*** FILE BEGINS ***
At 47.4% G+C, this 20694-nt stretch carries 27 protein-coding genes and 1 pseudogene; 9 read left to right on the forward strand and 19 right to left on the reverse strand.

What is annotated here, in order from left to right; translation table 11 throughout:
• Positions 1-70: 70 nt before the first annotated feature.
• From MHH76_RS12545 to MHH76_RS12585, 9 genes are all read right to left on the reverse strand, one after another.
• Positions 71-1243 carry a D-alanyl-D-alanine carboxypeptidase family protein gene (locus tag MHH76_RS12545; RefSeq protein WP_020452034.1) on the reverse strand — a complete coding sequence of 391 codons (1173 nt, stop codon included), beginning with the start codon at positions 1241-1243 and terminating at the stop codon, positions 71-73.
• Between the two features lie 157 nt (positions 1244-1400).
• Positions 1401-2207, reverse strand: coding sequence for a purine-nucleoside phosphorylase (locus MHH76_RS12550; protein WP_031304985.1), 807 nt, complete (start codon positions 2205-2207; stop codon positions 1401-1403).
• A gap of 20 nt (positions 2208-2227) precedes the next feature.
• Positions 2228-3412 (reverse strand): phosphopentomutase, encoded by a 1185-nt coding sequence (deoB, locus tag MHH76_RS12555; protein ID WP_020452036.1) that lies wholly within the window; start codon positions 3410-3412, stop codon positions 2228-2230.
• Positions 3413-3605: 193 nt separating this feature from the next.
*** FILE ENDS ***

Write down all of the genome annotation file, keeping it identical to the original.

At 47.4% G+C, this 20694-nt stretch carries 27 protein-coding genes and 1 pseudogene; 9 read left to right on the forward strand and 19 right to left on the reverse strand.

What is annotated here, in order from left to right; translation table 11 throughout:
• Positions 1-70: 70 nt before the first annotated feature.
• From MHH76_RS12545 to MHH76_RS12585, 9 genes are all read right to left on the reverse strand, one after another.
• Positions 71-1243 carry a D-alanyl-D-alanine carboxypeptidase family protein gene (locus tag MHH76_RS12545; RefSeq protein WP_020452034.1) on the reverse strand — a complete coding sequence of 391 codons (1173 nt, stop codon included), beginning with the start codon at positions 1241-1243 and terminating at the stop codon, positions 71-73.
• Between the two features lie 157 nt (positions 1244-1400).
• Positions 1401-2207, reverse strand: coding sequence for a purine-nucleoside phosphorylase (locus MHH76_RS12550; protein WP_031304985.1), 807 nt, complete (start codon positions 2205-2207; stop codon positions 1401-1403).
• A gap of 20 nt (positions 2208-2227) precedes the next feature.
• Positions 2228-3412 (reverse strand): phosphopentomutase, encoded by a 1185-nt coding sequence (deoB, locus tag MHH76_RS12555; protein ID WP_020452036.1) that lies wholly within the window; start codon positions 3410-3412, stop codon positions 2228-2230.
• Positions 3413-3605: 193 nt separating this feature from the next.